Stefan Ritt, Vice President EMEA operations - SPEE3D
“Choosing Germany as the location to found our subsidiary was a decision driven by a combination of economic power, stability, technical infrastructure and favorable logistics as not only the biggest but also most central country in the EU. Furthermore, the reputation of a highly and well developed metal manufacturing environment as well as expected stability in economic development and governmental support did support our decision making.” (2020)
Roberto Multineddu, Managing Director - DAIKIN Applied Germany GmbH
„We are an applied dedicated company, sales and service for large scale air-conditioning for commercial and industrial applications. In 2016, we decided to expand our business especially in Germany, because there is a big market for us. The reason why we chose Frankfurt is that it is a central location within Europe, an international environment, and a vibrant start-up scence. To reach this conclusion, we had big support from the GTAI team to study the market and German culture in a very short term, which we appreciate very, very much!“ (2018)
"Formlabs, the leading manufacturer of accessible 3D printing solutions, chose Germany to establish its European operations. From our EU headquarter in Berlin we are able to work with leading engineering companies to implement 3D printing into their prototyping and digital manufacturing needs. Germany is the land of engineering and the perfect place to develop Formlabs' innovative 3D printing solutions." (2016)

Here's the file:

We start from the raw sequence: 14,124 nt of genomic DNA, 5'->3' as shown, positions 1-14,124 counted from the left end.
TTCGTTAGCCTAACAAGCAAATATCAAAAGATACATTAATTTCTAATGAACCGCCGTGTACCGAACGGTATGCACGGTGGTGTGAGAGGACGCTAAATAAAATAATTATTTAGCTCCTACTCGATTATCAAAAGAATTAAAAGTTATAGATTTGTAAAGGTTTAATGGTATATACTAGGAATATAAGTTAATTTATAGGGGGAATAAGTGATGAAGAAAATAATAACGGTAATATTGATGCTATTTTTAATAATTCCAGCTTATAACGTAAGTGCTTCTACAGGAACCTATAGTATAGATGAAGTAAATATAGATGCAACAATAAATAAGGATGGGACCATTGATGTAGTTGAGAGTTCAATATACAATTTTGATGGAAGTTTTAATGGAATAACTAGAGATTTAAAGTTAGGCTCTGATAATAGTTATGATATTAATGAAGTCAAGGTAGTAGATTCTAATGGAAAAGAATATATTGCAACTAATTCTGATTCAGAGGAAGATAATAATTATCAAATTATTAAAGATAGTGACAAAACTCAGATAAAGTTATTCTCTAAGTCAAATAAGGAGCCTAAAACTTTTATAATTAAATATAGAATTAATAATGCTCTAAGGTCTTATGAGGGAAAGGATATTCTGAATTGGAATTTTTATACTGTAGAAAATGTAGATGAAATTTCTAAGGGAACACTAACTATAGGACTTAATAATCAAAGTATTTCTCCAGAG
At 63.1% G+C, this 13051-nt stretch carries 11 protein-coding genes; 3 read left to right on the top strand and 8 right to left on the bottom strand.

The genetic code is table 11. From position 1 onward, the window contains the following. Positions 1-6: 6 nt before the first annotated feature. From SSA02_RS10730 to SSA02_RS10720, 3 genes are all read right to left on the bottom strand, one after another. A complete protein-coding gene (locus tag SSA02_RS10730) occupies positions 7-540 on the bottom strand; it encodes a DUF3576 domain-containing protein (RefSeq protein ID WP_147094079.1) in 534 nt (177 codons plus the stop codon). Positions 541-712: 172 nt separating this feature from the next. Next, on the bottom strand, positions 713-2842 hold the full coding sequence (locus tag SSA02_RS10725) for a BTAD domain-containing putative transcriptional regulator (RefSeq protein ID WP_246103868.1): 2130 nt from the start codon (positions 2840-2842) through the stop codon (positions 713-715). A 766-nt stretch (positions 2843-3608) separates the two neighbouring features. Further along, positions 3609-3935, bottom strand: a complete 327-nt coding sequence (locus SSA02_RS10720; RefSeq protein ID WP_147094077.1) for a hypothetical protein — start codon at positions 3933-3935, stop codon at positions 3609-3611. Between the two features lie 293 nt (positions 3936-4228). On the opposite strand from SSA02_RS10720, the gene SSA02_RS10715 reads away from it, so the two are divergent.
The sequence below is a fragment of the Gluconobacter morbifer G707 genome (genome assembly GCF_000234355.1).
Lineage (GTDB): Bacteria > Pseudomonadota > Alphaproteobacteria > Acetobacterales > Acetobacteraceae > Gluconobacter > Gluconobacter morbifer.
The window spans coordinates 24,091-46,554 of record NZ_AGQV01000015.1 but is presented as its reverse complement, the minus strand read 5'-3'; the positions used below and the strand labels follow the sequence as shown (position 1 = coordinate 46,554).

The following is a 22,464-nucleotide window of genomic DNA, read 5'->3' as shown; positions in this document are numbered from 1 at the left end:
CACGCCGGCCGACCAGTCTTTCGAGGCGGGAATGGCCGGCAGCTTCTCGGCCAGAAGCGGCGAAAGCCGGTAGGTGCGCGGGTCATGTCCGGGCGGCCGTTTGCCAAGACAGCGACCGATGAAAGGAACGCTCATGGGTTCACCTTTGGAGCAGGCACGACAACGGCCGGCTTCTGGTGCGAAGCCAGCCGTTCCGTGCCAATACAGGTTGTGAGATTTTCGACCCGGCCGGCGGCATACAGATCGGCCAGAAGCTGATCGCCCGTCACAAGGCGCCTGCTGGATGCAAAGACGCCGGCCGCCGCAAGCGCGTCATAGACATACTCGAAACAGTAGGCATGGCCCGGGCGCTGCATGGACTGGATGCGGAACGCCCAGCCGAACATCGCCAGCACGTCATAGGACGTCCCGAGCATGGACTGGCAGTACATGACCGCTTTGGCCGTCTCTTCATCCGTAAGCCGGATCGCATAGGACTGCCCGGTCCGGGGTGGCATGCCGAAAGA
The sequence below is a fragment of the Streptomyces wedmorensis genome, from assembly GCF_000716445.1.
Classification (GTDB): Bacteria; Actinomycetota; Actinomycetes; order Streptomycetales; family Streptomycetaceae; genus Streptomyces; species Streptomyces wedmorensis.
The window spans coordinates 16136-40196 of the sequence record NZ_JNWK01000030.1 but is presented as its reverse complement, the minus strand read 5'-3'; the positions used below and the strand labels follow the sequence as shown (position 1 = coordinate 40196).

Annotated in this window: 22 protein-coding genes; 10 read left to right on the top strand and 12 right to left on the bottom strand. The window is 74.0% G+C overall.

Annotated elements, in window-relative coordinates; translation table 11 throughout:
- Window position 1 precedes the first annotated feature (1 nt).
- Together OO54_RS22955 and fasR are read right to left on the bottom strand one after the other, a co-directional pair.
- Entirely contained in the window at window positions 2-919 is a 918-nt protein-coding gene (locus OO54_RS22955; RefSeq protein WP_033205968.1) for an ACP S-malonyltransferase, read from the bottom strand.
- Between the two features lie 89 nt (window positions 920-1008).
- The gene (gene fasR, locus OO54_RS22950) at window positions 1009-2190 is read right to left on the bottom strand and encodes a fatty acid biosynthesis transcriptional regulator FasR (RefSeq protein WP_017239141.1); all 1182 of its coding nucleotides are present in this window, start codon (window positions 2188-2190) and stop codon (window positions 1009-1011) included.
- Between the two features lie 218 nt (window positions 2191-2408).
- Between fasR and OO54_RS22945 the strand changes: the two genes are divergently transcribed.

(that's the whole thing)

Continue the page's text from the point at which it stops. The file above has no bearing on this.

Ed Nabrotzky, Chief Solutions Officer - Omni-ID Inc.
“Germany has long been a thought leader in manufacturing and automation. Most recently, the vision and investment in Industrie 4.0 has started bringing together some very interesting vendors and concepts that we are convinced will play a big part of the future of the plant floor. Being an engaged part of this ecosystem was a major factor in founding our new German subsidiary last year.“ (2016) .
"Germany is a high-tech country, one in which we treasure the professionalism, knowledge and high level of education among the workers. Talented workers are the most important conditions for the development of a company and the key element of Germany’s global competitiveness. That is a reason for us to select Germany as an investment location." (2013)
Our Industry in Numbers
EUR 191.5 billion turnover
872,000 employees in Germany (+ 706,000 abroad)
29% of all R&D employees in Germany
EUR 17.2 billion R&D expenses
EUR 26.5 billion innovation expenditures
24% of total R&D expenditures of German industry
26% of total patent applications in Germany (12,000 per year)
"Leadership in materials, equipment, and device manufacturing makes Germany an ideal place to bring next-generation electronics to market."
Oliver Seiler, Director Mechanical & Electronic Technologies, Germany Trade & Invest
Market Opportunities: Internet of Things
Internet of Things applications are of significant strategic importance for microelectronic manufacturers. According to McKinsey, IoT will create up to USD 11 billion in value added in 2025. This is equivalent to around 11 percent of global economic output; with the most lucrative application markets being the production (up to USD 3.7 billion), cities (USD 1.7 billion) and health economy sectors (USD 1.6 billion). Within Germany, IoT-generated turnover is expected to double in just two years from a forecast level of EUR 24.5 billion in 2018 to more than EUR 50 billion in 2020 according to Deloitte.
The Internet of Things also gives rise to the age of the “connected car” and, ultimately, autonomous vehicles. The automobile sector is driving increased chip demand, with increased digitalization and electrification creating semiconductor growth of more than 100 percent over the last 18 years. Automotive electronics account for around 80 to 90 percent of innovations in modern vehicles and is the semiconductor sector’s main industry sector client, accounting for around 45 percent of domestic industry demand. Germany shows the highest growth rate forecasts in the usage of microelectronic for vehicles in Europe.